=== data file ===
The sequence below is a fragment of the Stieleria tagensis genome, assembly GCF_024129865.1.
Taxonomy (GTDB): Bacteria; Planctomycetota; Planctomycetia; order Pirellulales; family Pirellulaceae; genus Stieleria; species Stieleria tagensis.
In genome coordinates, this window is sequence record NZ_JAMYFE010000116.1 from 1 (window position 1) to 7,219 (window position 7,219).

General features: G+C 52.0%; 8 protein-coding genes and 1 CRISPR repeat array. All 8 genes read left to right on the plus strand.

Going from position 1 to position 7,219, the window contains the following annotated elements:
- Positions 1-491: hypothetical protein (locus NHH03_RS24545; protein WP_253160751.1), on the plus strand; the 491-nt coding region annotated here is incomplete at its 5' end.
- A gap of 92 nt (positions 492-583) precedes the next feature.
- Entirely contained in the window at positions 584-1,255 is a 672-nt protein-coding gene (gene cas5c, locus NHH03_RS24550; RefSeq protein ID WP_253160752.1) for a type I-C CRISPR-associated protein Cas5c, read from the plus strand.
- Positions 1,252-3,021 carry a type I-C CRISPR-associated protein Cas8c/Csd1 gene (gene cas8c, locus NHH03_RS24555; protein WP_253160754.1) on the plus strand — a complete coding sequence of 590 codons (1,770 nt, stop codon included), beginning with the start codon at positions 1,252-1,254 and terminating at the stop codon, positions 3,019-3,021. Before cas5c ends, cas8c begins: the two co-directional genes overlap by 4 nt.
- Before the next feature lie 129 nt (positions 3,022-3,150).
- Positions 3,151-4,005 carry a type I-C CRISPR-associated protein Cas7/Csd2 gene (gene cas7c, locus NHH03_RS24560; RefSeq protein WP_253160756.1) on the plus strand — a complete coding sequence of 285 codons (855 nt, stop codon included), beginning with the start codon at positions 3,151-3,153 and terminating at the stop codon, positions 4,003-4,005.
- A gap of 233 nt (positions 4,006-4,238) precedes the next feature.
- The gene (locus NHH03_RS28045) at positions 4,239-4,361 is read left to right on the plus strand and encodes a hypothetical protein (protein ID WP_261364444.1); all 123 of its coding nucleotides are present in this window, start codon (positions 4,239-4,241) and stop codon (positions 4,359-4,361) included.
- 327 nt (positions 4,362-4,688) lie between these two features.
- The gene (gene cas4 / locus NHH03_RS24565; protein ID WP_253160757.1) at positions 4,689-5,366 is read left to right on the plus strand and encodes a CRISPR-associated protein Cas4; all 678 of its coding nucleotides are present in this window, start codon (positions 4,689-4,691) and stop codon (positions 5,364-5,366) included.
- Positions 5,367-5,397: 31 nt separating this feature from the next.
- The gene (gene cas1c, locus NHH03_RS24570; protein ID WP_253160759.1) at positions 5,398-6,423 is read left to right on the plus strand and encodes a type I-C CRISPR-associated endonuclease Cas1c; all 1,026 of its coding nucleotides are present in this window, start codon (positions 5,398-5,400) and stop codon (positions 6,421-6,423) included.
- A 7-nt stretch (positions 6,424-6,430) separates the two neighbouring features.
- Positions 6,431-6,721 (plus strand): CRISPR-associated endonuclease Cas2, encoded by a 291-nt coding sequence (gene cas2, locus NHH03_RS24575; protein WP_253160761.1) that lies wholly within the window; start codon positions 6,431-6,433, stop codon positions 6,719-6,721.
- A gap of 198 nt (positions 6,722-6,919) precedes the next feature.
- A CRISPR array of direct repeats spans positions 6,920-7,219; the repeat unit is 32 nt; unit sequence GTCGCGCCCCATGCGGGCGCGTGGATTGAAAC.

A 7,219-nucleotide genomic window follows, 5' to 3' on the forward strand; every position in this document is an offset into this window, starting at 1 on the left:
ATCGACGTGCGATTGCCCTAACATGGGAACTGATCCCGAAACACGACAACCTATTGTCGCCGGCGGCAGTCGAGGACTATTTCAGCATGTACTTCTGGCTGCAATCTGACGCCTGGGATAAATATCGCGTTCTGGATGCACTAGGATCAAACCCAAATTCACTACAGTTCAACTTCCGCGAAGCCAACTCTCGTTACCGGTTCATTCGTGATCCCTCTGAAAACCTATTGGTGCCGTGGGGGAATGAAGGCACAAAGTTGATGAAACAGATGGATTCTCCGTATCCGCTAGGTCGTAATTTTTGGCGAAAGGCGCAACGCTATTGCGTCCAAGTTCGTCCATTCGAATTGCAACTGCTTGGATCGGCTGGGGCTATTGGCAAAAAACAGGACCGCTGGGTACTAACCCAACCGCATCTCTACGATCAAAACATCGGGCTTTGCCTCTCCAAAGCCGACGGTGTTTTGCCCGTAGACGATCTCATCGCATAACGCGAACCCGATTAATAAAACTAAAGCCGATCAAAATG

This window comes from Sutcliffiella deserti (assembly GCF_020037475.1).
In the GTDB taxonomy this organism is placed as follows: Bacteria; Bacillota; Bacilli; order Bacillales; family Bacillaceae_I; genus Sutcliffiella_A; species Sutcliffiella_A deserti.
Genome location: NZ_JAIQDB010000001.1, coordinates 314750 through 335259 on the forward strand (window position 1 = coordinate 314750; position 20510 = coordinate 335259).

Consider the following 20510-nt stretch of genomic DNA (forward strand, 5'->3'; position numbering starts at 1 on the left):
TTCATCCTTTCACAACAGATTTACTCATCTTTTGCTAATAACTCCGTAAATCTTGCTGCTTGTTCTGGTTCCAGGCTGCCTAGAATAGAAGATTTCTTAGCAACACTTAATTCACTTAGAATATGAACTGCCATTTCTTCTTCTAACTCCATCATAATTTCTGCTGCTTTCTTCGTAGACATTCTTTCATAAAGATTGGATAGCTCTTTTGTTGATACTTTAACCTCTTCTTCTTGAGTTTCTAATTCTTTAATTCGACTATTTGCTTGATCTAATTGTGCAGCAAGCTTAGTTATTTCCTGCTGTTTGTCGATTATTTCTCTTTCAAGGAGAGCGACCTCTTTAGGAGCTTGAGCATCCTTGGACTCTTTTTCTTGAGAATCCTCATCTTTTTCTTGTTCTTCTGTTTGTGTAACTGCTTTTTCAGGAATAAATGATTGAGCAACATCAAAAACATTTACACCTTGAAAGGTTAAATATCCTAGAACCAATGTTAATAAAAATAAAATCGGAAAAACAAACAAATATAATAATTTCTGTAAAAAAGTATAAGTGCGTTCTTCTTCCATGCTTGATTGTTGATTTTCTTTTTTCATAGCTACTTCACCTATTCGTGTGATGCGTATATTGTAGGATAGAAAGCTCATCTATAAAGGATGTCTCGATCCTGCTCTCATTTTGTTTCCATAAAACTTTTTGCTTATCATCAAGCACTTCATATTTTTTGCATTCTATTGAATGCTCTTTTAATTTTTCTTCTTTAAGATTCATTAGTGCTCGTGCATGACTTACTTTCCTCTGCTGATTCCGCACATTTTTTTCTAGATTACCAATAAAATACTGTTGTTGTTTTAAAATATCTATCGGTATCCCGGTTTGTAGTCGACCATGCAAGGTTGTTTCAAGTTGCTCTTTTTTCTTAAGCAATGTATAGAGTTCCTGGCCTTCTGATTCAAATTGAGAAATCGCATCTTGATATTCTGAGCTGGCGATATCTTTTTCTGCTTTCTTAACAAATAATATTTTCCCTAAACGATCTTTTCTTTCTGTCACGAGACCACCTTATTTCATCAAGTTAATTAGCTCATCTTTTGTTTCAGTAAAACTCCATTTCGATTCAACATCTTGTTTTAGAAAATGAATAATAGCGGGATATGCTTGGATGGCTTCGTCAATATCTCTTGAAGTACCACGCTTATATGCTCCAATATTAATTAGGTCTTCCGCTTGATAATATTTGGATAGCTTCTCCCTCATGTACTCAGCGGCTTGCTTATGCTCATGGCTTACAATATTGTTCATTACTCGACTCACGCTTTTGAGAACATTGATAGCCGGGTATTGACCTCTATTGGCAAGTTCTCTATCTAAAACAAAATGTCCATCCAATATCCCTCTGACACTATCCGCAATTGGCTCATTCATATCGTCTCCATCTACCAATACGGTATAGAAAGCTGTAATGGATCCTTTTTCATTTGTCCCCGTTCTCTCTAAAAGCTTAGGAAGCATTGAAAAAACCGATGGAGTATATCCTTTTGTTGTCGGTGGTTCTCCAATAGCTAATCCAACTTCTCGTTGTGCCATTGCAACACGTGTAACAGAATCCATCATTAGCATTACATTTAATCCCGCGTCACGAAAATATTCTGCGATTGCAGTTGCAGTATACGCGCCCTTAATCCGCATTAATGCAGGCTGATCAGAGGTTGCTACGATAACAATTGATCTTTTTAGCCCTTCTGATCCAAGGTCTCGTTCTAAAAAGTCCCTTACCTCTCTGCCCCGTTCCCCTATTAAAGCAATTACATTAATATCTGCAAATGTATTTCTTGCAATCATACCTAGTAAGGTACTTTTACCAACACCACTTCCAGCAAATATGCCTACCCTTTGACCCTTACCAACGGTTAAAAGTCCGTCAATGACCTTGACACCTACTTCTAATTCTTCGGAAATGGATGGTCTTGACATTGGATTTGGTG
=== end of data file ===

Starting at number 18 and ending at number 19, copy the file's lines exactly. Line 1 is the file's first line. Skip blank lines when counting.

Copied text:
- A 7-nt stretch (positions 6,424-6,430) separates the two neighbouring features.
- Positions 6,431-6,721 (plus strand): CRISPR-associated endonuclease Cas2, encoded by a 291-nt coding sequence (gene cas2, locus NHH03_RS24575; protein WP_253160761.1) that lies wholly within the window; start codon positions 6,431-6,433, stop codon positions 6,719-6,721.